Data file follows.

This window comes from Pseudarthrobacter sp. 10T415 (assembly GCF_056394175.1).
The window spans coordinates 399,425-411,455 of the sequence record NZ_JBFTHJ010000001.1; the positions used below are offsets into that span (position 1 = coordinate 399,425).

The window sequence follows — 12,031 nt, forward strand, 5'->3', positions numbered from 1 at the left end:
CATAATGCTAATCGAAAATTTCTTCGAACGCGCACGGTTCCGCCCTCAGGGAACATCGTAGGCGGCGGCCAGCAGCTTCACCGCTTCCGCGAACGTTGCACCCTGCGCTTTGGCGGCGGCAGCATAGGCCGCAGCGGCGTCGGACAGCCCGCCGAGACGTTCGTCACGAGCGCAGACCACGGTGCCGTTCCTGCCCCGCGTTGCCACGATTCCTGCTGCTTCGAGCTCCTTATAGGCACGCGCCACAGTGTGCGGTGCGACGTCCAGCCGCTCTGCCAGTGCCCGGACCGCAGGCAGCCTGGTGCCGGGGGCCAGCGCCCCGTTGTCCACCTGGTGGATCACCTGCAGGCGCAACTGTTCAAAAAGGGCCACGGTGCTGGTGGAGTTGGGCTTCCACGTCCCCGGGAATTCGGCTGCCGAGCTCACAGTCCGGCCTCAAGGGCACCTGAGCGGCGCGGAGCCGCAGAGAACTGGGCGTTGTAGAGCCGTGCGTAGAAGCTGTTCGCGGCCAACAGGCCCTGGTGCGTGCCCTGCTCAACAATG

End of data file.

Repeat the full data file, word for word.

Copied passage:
This window comes from Pseudarthrobacter sp. 10T415 (assembly GCF_056394175.1).
The window spans coordinates 399,425-411,455 of the sequence record NZ_JBFTHJ010000001.1; the positions used below are offsets into that span (position 1 = coordinate 399,425).

The window sequence follows — 12,031 nt, forward strand, 5'->3', positions numbered from 1 at the left end:
CATAATGCTAATCGAAAATTTCTTCGAACGCGCACGGTTCCGCCCTCAGGGAACATCGTAGGCGGCGGCCAGCAGCTTCACCGCTTCCGCGAACGTTGCACCCTGCGCTTTGGCGGCGGCAGCATAGGCCGCAGCGGCGTCGGACAGCCCGCCGAGACGTTCGTCACGAGCGCAGACCACGGTGCCGTTCCTGCCCCGCGTTGCCACGATTCCTGCTGCTTCGAGCTCCTTATAGGCACGCGCCACAGTGTGCGGTGCGACGTCCAGCCGCTCTGCCAGTGCCCGGACCGCAGGCAGCCTGGTGCCGGGGGCCAGCGCCCCGTTGTCCACCTGGTGGATCACCTGCAGGCGCAACTGTTCAAAAAGGGCCACGGTGCTGGTGGAGTTGGGCTTCCACGTCCCCGGGAATTCGGCTGCCGAGCTCACAGTCCGGCCTCAAGGGCACCTGAGCGGCGCGGAGCCGCAGAGAACTGGGCGTTGTAGAGCCGTGCGTAGAAGCTGTTCGCGGCCAACAGGCCCTGGTGCGTGCCCTGCTCAACAATG